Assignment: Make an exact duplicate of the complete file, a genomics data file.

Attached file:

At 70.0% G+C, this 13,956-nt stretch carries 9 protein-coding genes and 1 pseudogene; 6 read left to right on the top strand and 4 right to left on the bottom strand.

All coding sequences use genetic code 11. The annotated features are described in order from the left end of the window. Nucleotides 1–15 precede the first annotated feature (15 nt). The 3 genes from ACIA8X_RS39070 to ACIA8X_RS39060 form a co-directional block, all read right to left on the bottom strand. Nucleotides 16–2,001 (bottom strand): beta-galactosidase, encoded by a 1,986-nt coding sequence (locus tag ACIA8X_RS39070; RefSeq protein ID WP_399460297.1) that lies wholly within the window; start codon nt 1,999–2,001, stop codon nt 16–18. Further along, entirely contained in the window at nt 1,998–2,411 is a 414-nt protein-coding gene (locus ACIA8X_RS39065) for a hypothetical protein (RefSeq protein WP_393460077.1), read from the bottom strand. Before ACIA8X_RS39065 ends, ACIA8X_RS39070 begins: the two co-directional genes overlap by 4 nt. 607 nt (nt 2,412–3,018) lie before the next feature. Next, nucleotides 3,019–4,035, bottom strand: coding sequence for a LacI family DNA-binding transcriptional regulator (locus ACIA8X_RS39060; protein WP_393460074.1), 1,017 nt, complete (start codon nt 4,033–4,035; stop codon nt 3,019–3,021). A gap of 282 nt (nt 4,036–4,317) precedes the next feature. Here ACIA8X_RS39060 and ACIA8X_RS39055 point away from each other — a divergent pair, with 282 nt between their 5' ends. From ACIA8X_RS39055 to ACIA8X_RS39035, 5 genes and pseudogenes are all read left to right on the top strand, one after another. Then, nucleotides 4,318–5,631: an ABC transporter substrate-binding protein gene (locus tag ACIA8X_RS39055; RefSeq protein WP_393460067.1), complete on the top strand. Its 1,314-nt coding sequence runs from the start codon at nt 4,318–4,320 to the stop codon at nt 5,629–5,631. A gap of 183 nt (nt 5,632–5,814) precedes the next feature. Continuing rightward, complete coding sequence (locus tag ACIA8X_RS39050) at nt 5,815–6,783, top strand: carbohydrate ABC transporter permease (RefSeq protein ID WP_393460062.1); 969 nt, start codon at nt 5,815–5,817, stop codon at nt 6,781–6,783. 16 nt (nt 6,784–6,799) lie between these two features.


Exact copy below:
At 70.0% G+C, this 13,956-nt stretch carries 9 protein-coding genes and 1 pseudogene; 6 read left to right on the top strand and 4 right to left on the bottom strand.

All coding sequences use genetic code 11. The annotated features are described in order from the left end of the window. Nucleotides 1–15 precede the first annotated feature (15 nt). The 3 genes from ACIA8X_RS39070 to ACIA8X_RS39060 form a co-directional block, all read right to left on the bottom strand. Nucleotides 16–2,001 (bottom strand): beta-galactosidase, encoded by a 1,986-nt coding sequence (locus tag ACIA8X_RS39070; RefSeq protein ID WP_399460297.1) that lies wholly within the window; start codon nt 1,999–2,001, stop codon nt 16–18. Further along, entirely contained in the window at nt 1,998–2,411 is a 414-nt protein-coding gene (locus ACIA8X_RS39065) for a hypothetical protein (RefSeq protein WP_393460077.1), read from the bottom strand. Before ACIA8X_RS39065 ends, ACIA8X_RS39070 begins: the two co-directional genes overlap by 4 nt. 607 nt (nt 2,412–3,018) lie before the next feature. Next, nucleotides 3,019–4,035, bottom strand: coding sequence for a LacI family DNA-binding transcriptional regulator (locus ACIA8X_RS39060; protein WP_393460074.1), 1,017 nt, complete (start codon nt 4,033–4,035; stop codon nt 3,019–3,021). A gap of 282 nt (nt 4,036–4,317) precedes the next feature. Here ACIA8X_RS39060 and ACIA8X_RS39055 point away from each other — a divergent pair, with 282 nt between their 5' ends. From ACIA8X_RS39055 to ACIA8X_RS39035, 5 genes and pseudogenes are all read left to right on the top strand, one after another. Then, nucleotides 4,318–5,631: an ABC transporter substrate-binding protein gene (locus tag ACIA8X_RS39055; RefSeq protein WP_393460067.1), complete on the top strand. Its 1,314-nt coding sequence runs from the start codon at nt 4,318–4,320 to the stop codon at nt 5,629–5,631. A gap of 183 nt (nt 5,632–5,814) precedes the next feature. Continuing rightward, complete coding sequence (locus tag ACIA8X_RS39050) at nt 5,815–6,783, top strand: carbohydrate ABC transporter permease (RefSeq protein ID WP_393460062.1); 969 nt, start codon at nt 5,815–5,817, stop codon at nt 6,781–6,783. 16 nt (nt 6,784–6,799) lie between these two features.